I wonder what I will get out of reading it since that God being the creator (at least in the sense that many seem to think of God) is what I'm questioning .

The quotes you give from the book only confirm the problem I see in this discussion about truth. The author of the book ”already knows” (at least he think so) what is the ”transcendental truth and objective values”. He fails to see that this is just in HIS mind! The objective truth he's talking about is in his mind, and his mind is not objective, is it?

What right does he have to dictate what is right or wrong when it comes to these questions? Is he God? How can he be sure that a ”skeptical agnosticist” is missing out on something? Maybe he is the one missing out!

Quote:
Originally Posted by JDW View Post

And while this may seem to contradict my earlier reference to a Biblical passage about the heart being "desperately wicked," that statement can still be held as fact while at the same time admitting that most people seem to have a "common sense" about some basics of right and wrong, which the author links to "the natural law" (which is tied to the existence of God). Again, if you've never studied anything about natural law, I would highly recommend it, especially if you presently discount the Bible as being anymore "truth" than another book like the Koran.


Yes, most people seem to have a ”common sense”. But the ones who don't, are they not tied to God?
Many religious (you too maybe?) seem to argue that there is this ”free will” that everyone has, and when you do something bad you can really feel it deep down inside you. Well, if you are a person who feel bad when you do bad things, then you will definitely feel bad when you do bad things. But saying this is true for everyone to simplify a bit I think.

I guess you've heard about the extremely tragic incident in Norway a few months ago where this guy shot dead so many young people.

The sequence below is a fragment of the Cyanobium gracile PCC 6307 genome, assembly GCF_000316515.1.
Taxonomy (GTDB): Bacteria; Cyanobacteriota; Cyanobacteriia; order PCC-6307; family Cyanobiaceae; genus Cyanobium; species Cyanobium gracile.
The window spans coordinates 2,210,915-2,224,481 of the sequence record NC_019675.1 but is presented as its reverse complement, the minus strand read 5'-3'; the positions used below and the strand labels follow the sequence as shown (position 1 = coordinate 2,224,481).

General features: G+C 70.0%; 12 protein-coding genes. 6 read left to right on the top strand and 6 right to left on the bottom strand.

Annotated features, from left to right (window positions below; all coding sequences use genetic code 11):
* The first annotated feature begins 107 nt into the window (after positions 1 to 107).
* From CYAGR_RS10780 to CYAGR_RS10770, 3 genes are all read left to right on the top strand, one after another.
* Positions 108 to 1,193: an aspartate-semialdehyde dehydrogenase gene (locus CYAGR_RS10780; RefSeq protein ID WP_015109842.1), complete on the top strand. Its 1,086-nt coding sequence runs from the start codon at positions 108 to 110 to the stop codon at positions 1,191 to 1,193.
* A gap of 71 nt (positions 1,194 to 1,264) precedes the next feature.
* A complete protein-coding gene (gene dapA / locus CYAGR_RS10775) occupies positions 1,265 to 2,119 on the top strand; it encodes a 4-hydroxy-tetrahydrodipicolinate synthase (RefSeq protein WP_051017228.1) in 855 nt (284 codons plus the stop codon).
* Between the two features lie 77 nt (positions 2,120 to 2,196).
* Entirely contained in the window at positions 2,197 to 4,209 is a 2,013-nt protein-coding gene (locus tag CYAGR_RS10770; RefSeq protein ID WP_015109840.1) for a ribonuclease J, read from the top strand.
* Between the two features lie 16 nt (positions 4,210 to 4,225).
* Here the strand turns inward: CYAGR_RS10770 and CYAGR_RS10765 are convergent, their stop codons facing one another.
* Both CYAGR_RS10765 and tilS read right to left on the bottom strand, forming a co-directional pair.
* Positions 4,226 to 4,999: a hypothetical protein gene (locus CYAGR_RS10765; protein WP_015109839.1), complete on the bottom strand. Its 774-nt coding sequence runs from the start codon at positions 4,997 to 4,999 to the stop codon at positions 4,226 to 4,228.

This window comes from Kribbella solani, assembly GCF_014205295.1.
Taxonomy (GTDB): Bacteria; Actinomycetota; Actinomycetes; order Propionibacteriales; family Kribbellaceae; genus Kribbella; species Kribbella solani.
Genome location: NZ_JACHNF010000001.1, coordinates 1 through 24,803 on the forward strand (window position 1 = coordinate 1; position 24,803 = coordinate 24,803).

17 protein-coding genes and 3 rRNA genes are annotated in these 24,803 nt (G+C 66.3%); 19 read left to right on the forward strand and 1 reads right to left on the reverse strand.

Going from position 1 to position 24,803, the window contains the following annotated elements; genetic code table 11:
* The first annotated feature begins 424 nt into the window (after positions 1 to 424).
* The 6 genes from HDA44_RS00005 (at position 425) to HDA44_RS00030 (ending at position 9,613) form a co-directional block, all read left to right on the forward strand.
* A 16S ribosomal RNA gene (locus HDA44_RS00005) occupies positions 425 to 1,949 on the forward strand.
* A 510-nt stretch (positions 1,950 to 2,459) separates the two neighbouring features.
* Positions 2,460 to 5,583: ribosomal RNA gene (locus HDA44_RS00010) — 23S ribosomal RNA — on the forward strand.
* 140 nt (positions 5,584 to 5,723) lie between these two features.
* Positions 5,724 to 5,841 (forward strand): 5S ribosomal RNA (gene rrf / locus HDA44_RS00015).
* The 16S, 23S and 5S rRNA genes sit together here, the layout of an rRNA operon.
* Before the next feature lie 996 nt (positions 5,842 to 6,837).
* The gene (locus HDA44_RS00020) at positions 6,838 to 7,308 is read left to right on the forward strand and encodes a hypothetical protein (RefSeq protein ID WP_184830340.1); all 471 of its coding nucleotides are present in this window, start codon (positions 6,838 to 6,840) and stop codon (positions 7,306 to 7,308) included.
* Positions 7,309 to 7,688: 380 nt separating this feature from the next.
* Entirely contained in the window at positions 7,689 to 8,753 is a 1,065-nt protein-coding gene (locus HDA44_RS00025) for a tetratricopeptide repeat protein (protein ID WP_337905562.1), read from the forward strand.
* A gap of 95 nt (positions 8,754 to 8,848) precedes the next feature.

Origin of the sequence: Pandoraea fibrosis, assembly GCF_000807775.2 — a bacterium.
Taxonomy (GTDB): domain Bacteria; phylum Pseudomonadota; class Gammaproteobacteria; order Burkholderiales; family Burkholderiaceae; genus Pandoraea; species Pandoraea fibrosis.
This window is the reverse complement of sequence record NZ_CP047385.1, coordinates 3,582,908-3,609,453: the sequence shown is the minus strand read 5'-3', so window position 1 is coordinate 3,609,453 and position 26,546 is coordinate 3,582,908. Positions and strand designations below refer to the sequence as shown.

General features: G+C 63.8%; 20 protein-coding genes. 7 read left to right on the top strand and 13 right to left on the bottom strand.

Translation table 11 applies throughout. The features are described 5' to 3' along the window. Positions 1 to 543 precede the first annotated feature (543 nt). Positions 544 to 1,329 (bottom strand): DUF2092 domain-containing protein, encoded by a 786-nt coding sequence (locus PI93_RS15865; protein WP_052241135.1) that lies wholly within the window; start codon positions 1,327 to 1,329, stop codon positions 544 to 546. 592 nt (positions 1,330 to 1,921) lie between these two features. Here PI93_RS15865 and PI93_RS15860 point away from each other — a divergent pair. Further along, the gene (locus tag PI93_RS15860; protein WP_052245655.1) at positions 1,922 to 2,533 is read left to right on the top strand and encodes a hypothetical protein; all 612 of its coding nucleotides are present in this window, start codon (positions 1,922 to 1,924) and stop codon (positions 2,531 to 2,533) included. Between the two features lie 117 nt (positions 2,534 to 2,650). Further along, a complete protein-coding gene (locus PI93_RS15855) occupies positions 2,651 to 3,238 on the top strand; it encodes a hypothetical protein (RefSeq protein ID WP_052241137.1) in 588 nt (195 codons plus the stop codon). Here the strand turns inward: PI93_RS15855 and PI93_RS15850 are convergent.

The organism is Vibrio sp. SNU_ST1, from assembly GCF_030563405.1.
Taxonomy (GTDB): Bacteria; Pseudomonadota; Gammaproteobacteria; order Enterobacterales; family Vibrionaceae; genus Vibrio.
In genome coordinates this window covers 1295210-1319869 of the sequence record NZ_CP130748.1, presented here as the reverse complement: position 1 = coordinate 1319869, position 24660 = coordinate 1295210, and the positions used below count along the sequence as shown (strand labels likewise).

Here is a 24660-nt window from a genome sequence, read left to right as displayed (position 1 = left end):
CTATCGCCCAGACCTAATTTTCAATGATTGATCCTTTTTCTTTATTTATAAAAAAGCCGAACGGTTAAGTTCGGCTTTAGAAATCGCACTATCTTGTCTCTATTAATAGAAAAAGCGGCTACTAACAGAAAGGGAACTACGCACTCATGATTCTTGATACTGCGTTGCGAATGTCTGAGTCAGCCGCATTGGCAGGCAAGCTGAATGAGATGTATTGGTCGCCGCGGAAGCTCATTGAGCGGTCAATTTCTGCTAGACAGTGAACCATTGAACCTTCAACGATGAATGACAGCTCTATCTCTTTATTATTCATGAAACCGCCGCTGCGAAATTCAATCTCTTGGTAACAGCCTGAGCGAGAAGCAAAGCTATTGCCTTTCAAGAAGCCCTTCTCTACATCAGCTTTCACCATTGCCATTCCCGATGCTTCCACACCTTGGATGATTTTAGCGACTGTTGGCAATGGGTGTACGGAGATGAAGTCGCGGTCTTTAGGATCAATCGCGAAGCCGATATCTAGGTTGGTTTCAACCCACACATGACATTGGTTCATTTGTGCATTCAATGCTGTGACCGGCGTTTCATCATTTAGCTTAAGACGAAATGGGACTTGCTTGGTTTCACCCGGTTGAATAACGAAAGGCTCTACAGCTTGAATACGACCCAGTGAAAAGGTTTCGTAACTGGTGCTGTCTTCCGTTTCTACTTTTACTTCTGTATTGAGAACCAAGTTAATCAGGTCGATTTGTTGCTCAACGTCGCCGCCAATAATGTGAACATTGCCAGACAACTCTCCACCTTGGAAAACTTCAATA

Do you think he ”deep down”*thinks that what he did was wrong? I don't. He still hasn's shown the slightest sign of regret. It's totally crazy, but in he's eyes he was doing something good! He thinks people may not understand it now, but further down the road he thinks people will thank him! :| It's just baffling. But that's the way it is. The problem I see here is how can someone (with ”free will”) who thinks he's doing something good— even though probably 99% of humanity would call it totally insane—be blamed to do something wrong. In his head it's obviously right. It's a trick one, right? I wonder how God judges that… :|

To me it seems likely that he just has something wrong in his brain. His extremely narcissistic and can't see the world from any other point of view than his own. But is it his fault? I'm not so sure... This still doesn't mean shouldn't get ”punished” for what he did, it's till actions that the society finds extremely disturbing and intolerable, but to ”blame him for being the brain he is”? Did he close that you think? Again, I'm not sure.

Alright, I'll try to look into ”natural law” since you recommend it so highly.

But then you have to let me give you a few recommendations:

This video: http://www.ted.com/talks/paul_zak_tr..._oxytocin.html

and among the comments there's a few interesting videos:

http://www.youtube.com/watch?v=-d4ugppcRUE

and http://www.youtube.com/watch?v=97dra...910018&index=1

plus this article at Wikipedia about Biocentrism: http://en.wikipedia.org/wiki/Biocent...28cosmology%29

Quote:
Originally Posted by JDW View Post

Best wishes to you on your quest for Truth!

Thanks! Likewise to you too. But I doubt I will ever find it, which I think is even more reason to behave good to others (since I believe we're here on the same premises, at least that how it seems) and basing everything on ”I don't know” I think in some ways give reason to be more humble than many religious I've met that claim they ”know”.

To me faith and religion isn't required to be a good person.
post #126 of 128
Quote:
Originally Posted by a Martin View Post

But that's a strange stance to take I think? Every humans heart is sinful because of what Adam did? I thought we're all individuals, with this so called free will. How can we get punished for what Adam did? If that's the case it must mean we aren't really individuals who start from scratch. So whatever I do it's sinful? Just by existing I'm sinful?

An excellent question. Unfortunately, there is not a simple answer.

Biblically speaking, mankind is not punished "automatically" for anything Adam did. But the Bible says each man must be judged according to his own sin. And the Bible also says "all have sinned." (Which is generally accepted to exclude infants or those with severe mental handicaps -- all of whom, it is assumed, go to heaven upon death.)